I Want You To Be Part of My Landscape
I want you to be part of my landscape;
I want my day to begin at your shoulder,
my noon to be lit by your sun,
and my talk to end with your candor.
I want your cool hands to touch
the responsive ground of my skin
with the scattering lightness of fallen leaves;
I want your desire to be my discipline.
I want the distance of my gaze to lounge
with the ripe bearing of your reclining posture.
I want to see you in profile and in relief,
and to find you in winter and in summer.
I want my art to reveal our intimacy
and our love to be the dress you wear;
I want to entangle my stars in the beautiful
constellation of your fallen hair.
I want the mist of the city’s heat
to rise up, to mix with your heavy breathing,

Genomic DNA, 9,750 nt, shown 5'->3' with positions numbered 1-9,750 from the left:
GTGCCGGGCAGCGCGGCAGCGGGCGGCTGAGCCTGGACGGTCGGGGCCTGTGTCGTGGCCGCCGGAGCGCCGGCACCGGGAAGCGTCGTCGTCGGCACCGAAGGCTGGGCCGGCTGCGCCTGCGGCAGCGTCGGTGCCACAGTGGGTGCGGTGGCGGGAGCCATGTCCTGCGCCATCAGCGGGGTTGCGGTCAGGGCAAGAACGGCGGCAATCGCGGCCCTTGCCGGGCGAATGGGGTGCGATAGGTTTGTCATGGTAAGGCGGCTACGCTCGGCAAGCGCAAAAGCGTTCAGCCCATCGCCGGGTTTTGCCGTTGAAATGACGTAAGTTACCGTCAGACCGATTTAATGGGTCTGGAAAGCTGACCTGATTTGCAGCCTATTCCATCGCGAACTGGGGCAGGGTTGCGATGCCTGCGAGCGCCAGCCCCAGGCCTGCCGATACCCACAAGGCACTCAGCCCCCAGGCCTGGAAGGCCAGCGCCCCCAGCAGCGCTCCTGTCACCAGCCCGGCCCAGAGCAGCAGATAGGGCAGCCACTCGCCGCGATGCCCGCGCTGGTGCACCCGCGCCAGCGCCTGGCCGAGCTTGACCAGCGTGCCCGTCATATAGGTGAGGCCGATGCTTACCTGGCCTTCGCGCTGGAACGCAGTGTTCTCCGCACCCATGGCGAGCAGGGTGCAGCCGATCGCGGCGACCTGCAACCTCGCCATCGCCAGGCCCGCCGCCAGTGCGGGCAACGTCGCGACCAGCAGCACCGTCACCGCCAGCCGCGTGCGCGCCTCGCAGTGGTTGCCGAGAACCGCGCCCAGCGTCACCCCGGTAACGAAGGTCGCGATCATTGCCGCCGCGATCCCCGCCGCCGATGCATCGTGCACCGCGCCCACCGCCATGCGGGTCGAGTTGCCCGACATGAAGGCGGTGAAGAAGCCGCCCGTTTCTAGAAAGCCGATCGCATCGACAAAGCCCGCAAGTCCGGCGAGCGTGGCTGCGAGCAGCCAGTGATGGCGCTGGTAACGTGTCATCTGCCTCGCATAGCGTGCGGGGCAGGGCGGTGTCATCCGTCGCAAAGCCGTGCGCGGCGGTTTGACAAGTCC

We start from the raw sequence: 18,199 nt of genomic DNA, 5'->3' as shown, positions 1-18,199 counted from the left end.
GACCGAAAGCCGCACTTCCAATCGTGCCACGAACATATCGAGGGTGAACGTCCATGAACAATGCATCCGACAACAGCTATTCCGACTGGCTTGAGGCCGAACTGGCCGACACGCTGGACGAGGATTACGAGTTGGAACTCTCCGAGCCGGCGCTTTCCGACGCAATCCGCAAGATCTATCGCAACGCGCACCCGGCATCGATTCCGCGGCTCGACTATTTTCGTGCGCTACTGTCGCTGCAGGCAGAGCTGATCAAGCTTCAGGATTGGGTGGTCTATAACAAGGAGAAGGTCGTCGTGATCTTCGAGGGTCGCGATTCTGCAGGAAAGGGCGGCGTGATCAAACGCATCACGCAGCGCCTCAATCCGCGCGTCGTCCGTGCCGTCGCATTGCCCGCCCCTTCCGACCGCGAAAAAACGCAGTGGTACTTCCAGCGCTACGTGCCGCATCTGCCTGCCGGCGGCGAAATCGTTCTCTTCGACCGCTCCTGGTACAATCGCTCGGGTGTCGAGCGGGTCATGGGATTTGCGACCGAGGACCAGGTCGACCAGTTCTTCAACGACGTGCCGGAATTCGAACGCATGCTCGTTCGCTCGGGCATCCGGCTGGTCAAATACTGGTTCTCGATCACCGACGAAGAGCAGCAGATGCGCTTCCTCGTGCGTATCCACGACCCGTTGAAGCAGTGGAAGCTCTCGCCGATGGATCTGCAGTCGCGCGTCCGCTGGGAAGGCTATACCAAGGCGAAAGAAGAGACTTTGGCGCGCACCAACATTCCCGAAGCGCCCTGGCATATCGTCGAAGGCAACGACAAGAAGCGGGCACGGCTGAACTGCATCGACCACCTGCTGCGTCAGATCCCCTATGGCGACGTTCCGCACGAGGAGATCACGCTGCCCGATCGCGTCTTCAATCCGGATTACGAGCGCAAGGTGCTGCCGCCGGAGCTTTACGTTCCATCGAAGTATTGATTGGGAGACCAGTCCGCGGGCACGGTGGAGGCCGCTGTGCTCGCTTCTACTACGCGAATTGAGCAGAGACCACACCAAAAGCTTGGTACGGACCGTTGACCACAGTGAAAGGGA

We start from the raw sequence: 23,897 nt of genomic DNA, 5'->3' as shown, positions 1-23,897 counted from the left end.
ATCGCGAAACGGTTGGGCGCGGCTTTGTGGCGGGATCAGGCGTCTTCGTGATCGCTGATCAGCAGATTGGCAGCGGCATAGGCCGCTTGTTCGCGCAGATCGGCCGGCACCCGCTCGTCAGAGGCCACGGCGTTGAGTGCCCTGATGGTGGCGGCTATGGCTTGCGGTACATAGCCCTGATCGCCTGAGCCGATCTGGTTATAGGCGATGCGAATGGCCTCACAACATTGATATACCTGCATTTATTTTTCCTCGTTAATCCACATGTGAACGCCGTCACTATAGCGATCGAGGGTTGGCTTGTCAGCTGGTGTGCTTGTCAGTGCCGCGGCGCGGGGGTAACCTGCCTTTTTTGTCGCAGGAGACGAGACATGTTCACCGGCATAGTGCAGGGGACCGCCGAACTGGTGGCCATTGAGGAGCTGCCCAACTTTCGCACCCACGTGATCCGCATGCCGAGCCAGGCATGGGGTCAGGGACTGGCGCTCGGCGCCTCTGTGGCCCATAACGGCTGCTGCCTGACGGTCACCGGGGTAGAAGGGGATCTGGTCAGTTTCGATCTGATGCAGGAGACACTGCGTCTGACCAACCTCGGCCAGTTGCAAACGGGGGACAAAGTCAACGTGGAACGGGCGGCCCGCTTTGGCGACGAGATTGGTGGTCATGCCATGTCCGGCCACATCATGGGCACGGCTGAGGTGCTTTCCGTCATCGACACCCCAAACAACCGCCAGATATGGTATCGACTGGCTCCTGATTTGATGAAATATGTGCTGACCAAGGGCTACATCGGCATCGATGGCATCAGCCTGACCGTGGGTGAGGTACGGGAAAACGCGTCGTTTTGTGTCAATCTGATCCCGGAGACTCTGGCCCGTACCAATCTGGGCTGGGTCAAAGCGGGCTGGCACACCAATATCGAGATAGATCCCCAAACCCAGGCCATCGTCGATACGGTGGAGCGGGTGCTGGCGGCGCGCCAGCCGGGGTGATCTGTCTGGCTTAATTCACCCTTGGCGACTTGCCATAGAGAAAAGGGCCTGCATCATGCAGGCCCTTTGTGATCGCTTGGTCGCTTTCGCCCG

and to enclose my neck and face
with the dark cloud cover of evening.
I want my dusk to settle into the ardor
of your receiving, half-closed eyes
and to feel myself rooted
in the earthly curve of your thighs.
I want the mature perfume of your womb
to become my deep, surrounding night.
Oh who could have imagined the shadow
you would add to my child-like light?
Who could have foreseen that your flesh
would possess the sudden solitude
of distant cawing crows, who could have foretold
that you would become my drawing, my nude?
Who could have foreseen that our embrace
would become the way I measure my wealth,
or that our love would again and again exhaust
an affirmation that would so quickly renew itself?
This poem is included in a book of lyrics called ‘What Have I Done, If I Haven’t Loved.’